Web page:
Instagrammers Ignore Warnings After a Woman Falls to Her Death From a Cliff-Top Selfie Spot in Australia

By GQ Pan

Hours after a woman plunged to her death from a cliff-top selfie spot in Australia; tourists return to the scene to take their pictures, local media reported.

The tragic death occurred on Aug. 17 at around 11:20 a.m. when a woman slipped off a cliff at Diamond Bay Reserve.

The woman, who is believed to be 27, fell about 100 feet (30 m) onto the rocks below, according to a press release by the New South Wales Police. Bystanders treated her until paramedics arrived, but she ultimately died at the scene.

“Witnesses have told police the woman may have been taking photos when she fell,” NSW Police said in the statement.


Despite the warning signs and fences erected by the emergency crews, tourists arrived at the dangerous location within hours of the selfie tragedy. Many took photos at similar spots as had the young woman, placing themselves dangerously close to the cliff edge.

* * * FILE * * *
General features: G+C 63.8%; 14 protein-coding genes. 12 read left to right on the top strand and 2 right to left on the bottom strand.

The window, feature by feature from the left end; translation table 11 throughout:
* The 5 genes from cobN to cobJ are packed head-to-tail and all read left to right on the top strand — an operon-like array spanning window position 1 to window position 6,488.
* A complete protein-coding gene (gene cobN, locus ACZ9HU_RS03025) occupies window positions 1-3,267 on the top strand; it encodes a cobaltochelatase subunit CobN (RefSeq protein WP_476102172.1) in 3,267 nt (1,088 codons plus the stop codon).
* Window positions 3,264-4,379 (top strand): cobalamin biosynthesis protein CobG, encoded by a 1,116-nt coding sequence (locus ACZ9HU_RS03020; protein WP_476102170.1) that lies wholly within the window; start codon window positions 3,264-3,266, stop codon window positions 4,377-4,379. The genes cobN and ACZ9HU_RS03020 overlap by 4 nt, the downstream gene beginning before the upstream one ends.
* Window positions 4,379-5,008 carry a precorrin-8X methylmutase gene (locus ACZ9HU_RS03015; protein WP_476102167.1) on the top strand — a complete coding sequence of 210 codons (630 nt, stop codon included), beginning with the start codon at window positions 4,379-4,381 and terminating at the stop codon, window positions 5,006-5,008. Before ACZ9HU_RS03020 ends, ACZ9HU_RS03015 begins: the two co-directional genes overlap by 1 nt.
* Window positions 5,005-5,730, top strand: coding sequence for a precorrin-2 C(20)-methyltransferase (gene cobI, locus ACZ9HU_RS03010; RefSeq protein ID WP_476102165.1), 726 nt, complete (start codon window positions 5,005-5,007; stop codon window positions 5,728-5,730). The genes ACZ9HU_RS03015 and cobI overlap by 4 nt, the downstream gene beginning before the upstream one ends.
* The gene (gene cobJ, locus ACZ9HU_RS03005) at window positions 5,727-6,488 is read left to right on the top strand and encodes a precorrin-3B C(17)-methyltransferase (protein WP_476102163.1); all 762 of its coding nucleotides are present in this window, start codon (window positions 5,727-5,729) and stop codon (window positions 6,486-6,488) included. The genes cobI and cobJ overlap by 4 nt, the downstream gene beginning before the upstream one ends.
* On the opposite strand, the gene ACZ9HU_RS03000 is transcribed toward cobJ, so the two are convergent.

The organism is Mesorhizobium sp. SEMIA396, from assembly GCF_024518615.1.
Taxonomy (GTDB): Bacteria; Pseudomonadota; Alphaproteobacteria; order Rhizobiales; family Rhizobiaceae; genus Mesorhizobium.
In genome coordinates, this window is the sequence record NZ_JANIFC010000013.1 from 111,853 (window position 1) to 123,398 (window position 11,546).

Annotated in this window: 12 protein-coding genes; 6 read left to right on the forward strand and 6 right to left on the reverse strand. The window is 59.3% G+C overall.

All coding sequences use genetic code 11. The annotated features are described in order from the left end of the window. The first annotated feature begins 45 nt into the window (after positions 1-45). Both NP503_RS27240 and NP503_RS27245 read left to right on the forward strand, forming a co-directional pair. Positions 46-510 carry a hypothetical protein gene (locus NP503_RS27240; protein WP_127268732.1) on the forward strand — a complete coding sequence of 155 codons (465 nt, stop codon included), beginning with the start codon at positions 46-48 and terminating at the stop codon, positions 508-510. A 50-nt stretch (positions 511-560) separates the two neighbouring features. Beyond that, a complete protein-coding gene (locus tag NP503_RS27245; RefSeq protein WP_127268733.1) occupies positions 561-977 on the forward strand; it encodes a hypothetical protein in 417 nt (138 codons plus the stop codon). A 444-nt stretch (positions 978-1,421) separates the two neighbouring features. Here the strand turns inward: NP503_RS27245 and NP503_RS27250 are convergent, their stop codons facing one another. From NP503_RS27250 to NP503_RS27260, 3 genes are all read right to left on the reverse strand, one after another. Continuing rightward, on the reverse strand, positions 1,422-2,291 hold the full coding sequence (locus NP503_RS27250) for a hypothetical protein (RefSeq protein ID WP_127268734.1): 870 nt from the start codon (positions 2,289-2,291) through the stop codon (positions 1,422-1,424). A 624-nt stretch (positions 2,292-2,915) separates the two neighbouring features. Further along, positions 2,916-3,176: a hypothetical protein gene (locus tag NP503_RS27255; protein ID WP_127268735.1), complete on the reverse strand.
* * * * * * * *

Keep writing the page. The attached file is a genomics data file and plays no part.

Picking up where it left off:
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Some residents noticed the disturbing trend and took to Facebook, saying one shouldn’t risk life for an Instagram photo, reported 7 News Australia.

“I see people climbing over it [the fence] all the time, and my heart skips a beat,” one local wrote.

“This poor, poor girl made a horrendous error of judgment… all in the name of a photo that could have been taken behind the fence,” wrote another.

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Located in Sydney’s eastern suburbs, Diamond Bay has recently witnessed an influx of tourists after an Instagram influencer popularized the spot with her scenic photos.

Concerned for tourists’ safety, emergency responders and residents had posted warning signs for those who come to the dangerous destination for the perfect Instagram photos.

“There is an ongoing and justifiable concern that visitors are irresponsibly endangering themselves and others by crossing over fencing and boundary lines and positioning themselves on the cliff ledge,” a motion by the Waverly Council noted in June, reported 7 News.

Waverley Council is investing more efforts to restrict or deter movement around the area, including the installation of CCTV, more physical barriers, multilingual signage, and more frequent ranger patrols.